Also, I tend to think of airplanes as being "fully integrated systems" to the point where every component is completely dependent of every other one. In other words, once the design is frozen and tested, you can't just take this one element and make it stiffer, because now that carries more load through to this other piece which will fail now and plus it makes this end heavier, which increases this moment of inertia and ruins the dynamic behavior.... (have you ever read the story about the spars in the WWI German monoplane where the thicker they kept making the rear spar the more in flight failures they got, because the stiffer it was, the more the wing tended to twist around it). In fact, with a modern, overpowered model airplane there is so much margin everywhere (structurally, aerodynamically, in stability and in performance), that kind of thing doesn't really happen. You can do practically anything to a foam ARF and it will still fly. So, really, people probably shouldn't be that afraid to make mods. Respect your designers, understand that chances are they have thought of things you haven't, give them a few builds the way they intended when you're starting out, but don't be afraid to try some things later. Don't be afraid to do anything.
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Old Oct 20, 2010, 03:14 PM
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Originally Posted by Captain Dunsel View Post
Anyone who builds a model strictly per the plans, with no changes, modifications, or improvements probably also eats plain vanilla ice cream, with no chocolate syrup, cherries, sprinkles. Boring!

Gotta learn to try some funky flavors and toppings, even if they wind up giving a bad taste in your mouth.
This is very interesting to me. I have always felt this way: if you have a constant need to supplement your ice cream, maybe it means you don't really like ice cream. I mean really like it. I always felt this way about people never seeming to be satisfied with the things they know or the things they are offered. For example, people that always just have to eat some kind of exotic foreign food. Do they really like food?

Personally, when I do get ice cream, I almost always get vanilla. I like the taste of dairy products and I like the taste of sugar. If the ice cream is any good at all, I'm already completely satisfied. Actually I don't even really need the Vanilla flavor, just the cream and the sugar really give me all the flavor I'm looking for. My brain only has so much capacity to interpret what I'm tasting, if I add a whole bunch of supplements to it, it's only inhibiting my ability to appreciate the actual dairy flavor. In other words, I'm really getting a sprinkles and fruits experience rather than an ice cream experience. The concept of "boring" doesn't even apply, how can I be bored if I'm experiencing the taste that I like? An even better example is chocolate milk. If you like milk, you don't want chocolate milk.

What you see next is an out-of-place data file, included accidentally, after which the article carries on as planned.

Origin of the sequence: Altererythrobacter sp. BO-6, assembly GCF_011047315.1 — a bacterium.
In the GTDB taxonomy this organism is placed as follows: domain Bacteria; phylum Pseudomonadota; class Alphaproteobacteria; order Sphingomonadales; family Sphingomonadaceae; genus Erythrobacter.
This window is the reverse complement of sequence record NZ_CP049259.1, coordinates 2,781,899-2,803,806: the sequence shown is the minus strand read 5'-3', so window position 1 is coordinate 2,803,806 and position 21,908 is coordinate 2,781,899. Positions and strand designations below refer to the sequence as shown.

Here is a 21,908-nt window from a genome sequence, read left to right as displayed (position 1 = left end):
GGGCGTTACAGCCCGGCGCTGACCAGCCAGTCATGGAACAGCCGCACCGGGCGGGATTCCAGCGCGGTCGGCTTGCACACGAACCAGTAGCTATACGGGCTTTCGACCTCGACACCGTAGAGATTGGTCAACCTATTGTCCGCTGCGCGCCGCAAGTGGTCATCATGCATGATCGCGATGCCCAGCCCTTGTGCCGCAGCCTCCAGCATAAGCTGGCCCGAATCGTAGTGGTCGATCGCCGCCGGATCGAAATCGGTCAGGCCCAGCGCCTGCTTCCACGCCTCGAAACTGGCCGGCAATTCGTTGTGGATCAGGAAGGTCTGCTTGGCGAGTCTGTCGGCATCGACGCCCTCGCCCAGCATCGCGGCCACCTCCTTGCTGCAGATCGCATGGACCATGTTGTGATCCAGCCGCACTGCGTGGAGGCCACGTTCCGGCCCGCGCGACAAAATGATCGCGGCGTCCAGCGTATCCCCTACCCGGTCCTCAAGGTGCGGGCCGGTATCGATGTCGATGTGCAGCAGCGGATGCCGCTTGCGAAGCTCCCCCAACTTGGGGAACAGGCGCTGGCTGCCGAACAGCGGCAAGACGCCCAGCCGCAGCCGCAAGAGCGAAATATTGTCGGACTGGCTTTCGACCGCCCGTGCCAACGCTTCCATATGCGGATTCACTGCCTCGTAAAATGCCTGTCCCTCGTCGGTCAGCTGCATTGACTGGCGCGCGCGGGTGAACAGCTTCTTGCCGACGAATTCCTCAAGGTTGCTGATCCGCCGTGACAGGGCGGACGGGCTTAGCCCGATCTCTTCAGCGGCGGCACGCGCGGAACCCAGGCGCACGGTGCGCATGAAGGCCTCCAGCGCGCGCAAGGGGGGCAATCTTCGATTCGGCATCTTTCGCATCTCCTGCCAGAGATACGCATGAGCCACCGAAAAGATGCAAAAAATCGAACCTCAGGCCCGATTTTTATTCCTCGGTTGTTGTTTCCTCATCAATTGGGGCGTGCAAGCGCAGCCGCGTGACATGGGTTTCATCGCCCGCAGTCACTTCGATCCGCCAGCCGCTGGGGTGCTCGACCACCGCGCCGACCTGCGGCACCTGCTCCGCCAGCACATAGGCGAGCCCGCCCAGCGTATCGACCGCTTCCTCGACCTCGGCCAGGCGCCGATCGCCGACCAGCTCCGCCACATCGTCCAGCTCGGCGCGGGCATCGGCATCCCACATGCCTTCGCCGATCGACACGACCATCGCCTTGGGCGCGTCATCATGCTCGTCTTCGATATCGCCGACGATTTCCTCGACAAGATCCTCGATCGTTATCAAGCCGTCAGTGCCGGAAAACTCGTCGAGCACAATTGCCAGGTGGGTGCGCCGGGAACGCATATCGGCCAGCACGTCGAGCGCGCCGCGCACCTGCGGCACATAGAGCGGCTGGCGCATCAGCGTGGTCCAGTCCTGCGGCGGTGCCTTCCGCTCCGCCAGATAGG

I don't think it's necessarily the natural state of human beings to have a need to be trying new things all the time, a need that seems to be constantly increasing in this era. A lot of the time I think it's because they haven't found what they really do like.
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Old Oct 20, 2010, 03:27 PM
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I have built several copies of the Blitz airplane from steelheadproducts.com. I mention it in this context because it's a very interesting "kit." For $20 you get three pieces of foam and a set of instructions. The three foam bits are: a fuselage and two wings, each around 25 inches long, hot-wire cut with a nice semi-symmetrical airfoil.

In other words, it's a great base for folks who like doing things their own way, but may not feel up to designing a complete airplane.

On the Blitz, you get to do a lot of building and choosing, but you are almost 100% assured of a well-flying plane, assuming you don't make it too darned heavy.

You get to cut the tailfeathers yourself; the vendor supplies a rough dimensional sketch. You get to cut and hinge all of the control surfaces yourself. You can make the wings as long or short as you like, and set them at any dihedral angle you like. You can build it with or without a rudder. Motor mount, landing gear, servo placement, etc. are all left entirely up to the kit builder.

It's kind of a Rorschach plane... it can be whatever you want it to be, within the limits of your imagination and building skills.
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Old Oct 20, 2010, 06:21 PM
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what are the two black "things" on the LE of your Skeeter?
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Old Oct 20, 2010, 06:41 PM
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what are the two black "things" on the LE of your Skeeter?
Just electrical tape to hold down the servo wires.